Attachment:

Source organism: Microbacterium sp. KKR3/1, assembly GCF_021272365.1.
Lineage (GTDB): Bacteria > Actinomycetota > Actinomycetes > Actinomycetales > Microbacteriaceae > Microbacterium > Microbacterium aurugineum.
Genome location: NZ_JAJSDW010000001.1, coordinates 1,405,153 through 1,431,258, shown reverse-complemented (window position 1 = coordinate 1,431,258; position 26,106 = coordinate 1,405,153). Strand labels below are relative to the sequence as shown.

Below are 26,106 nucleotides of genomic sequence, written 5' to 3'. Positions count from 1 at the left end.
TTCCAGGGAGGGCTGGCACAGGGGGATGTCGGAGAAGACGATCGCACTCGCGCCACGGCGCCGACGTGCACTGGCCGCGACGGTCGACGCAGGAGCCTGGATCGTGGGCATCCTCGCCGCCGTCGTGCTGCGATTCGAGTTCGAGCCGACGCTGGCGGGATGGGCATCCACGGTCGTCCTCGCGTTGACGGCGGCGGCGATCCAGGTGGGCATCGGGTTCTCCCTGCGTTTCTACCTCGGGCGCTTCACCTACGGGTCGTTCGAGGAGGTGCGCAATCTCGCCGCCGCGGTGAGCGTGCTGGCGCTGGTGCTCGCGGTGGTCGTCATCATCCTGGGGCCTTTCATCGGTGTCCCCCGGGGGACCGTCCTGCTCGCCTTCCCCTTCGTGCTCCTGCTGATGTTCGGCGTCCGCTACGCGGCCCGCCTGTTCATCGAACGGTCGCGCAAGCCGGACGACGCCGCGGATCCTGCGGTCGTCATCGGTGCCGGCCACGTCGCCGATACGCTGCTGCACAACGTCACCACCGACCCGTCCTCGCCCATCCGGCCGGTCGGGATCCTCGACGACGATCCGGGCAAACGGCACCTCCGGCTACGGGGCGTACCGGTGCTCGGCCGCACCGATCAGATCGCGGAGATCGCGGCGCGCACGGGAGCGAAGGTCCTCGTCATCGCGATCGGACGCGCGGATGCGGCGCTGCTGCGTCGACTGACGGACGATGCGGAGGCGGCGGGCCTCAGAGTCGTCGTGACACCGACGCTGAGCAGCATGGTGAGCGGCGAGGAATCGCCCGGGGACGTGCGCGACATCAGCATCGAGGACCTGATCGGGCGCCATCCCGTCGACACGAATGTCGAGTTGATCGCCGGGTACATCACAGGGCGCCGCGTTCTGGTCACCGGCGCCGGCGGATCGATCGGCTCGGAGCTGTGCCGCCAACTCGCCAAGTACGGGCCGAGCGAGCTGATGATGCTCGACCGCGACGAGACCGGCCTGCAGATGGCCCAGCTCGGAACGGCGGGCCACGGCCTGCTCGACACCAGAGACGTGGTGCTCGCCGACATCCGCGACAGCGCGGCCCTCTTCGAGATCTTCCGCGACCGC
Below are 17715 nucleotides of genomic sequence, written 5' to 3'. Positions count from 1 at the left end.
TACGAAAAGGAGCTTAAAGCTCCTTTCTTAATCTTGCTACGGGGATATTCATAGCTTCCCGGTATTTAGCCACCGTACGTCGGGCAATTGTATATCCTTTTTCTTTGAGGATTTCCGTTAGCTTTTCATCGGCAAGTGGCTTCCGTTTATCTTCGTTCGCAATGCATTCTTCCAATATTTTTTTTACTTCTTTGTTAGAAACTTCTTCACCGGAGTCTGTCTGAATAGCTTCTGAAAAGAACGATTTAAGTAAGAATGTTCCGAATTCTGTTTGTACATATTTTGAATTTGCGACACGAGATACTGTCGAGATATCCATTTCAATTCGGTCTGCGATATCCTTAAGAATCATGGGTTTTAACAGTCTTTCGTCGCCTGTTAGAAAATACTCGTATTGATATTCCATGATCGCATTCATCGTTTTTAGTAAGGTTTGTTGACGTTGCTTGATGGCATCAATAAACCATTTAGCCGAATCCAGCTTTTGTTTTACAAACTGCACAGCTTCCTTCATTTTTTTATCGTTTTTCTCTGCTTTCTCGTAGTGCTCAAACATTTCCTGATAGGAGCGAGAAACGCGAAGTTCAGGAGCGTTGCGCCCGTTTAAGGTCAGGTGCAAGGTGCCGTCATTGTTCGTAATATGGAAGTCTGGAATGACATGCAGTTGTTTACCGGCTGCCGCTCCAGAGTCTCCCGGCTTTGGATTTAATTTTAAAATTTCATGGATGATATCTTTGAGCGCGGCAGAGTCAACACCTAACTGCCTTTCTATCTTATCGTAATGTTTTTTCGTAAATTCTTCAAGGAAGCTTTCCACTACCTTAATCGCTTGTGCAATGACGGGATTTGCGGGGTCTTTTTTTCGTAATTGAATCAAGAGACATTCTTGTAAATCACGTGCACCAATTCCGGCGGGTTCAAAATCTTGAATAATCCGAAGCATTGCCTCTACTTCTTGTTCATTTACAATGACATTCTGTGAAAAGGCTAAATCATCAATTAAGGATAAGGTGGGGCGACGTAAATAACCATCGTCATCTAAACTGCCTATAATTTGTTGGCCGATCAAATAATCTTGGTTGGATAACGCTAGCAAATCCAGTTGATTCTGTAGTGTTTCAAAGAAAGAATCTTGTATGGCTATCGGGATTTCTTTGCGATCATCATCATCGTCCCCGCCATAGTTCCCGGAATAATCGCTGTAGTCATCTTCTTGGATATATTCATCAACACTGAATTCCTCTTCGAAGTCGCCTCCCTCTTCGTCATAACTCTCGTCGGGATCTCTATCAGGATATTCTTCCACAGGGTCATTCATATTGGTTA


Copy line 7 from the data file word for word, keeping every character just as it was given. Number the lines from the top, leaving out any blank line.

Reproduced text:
TACGAAAAGGAGCTTAAAGCTCCTTTCTTAATCTTGCTACGGGGATATTCATAGCTTCCCGGTATTTAGCCACCGTACGTCGGGCAATTGTATATCCTTTTTCTTTGAGGATTTCCGTTAGCTTTTCATCGGCAAGTGGCTTCCGTTTATCTTCGTTCGCAATGCATTCTTCCAATATTTTTTTTACTTCTTTGTTAGAAACTTCTTCACCGGAGTCTGTCTGAATAGCTTCTGAAAAGAACGATTTAAGTAAGAATGTTCCGAATTCTGTTTGTACATATTTTGAATTTGCGACACGAGATACTGTCGAGATATCCATTTCAATTCGGTCTGCGATATCCTTAAGAATCATGGGTTTTAACAGTCTTTCGTCGCCTGTTAGAAAATACTCGTATTGATATTCCATGATCGCATTCATCGTTTTTAGTAAGGTTTGTTGACGTTGCTTGATGGCATCAATAAACCATTTAGCCGAATCCAGCTTTTGTTTTACAAACTGCACAGCTTCCTTCATTTTTTTATCGTTTTTCTCTGCTTTCTCGTAGTGCTCAAACATTTCCTGATAGGAGCGAGAAACGCGAAGTTCAGGAGCGTTGCGCCCGTTTAAGGTCAGGTGCAAGGTGCCGTCATTGTTCGTAATATGGAAGTCTGGAATGACATGCAGTTGTTTACCGGCTGCCGCTCCAGAGTCTCCCGGCTTTGGATTTAATTTTAAAATTTCATGGATGATATCTTTGAGCGCGGCAGAGTCAACACCTAACTGCCTTTCTATCTTATCGTAATGTTTTTTCGTAAATTCTTCAAGGAAGCTTTCCACTACCTTAATCGCTTGTGCAATGACGGGATTTGCGGGGTCTTTTTTTCGTAATTGAATCAAGAGACATTCTTGTAAATCACGTGCACCAATTCCGGCGGGTTCAAAATCTTGAATAATCCGAAGCATTGCCTCTACTTCTTGTTCATTTACAATGACATTCTGTGAAAAGGCTAAATCATCAATTAAGGATAAGGTGGGGCGACGTAAATAACCATCGTCATCTAAACTGCCTATAATTTGTTGGCCGATCAAATAATCTTGGTTGGATAACGCTAGCAAATCCAGTTGATTCTGTAGTGTTTCAAAGAAAGAATCTTGTATGGCTATCGGGATTTCTTTGCGATCATCATCATCGTCCCCGCCATAGTTCCCGGAATAATCGCTGTAGTCATCTTCTTGGATATATTCATCAACACTGAATTCCTCTTCGAAGTCGCCTCCCTCTTCGTCATAACTCTCGTCGGGATCTCTATCAGGATATTCTTCCACAGGGTCATTCATATTGGTTA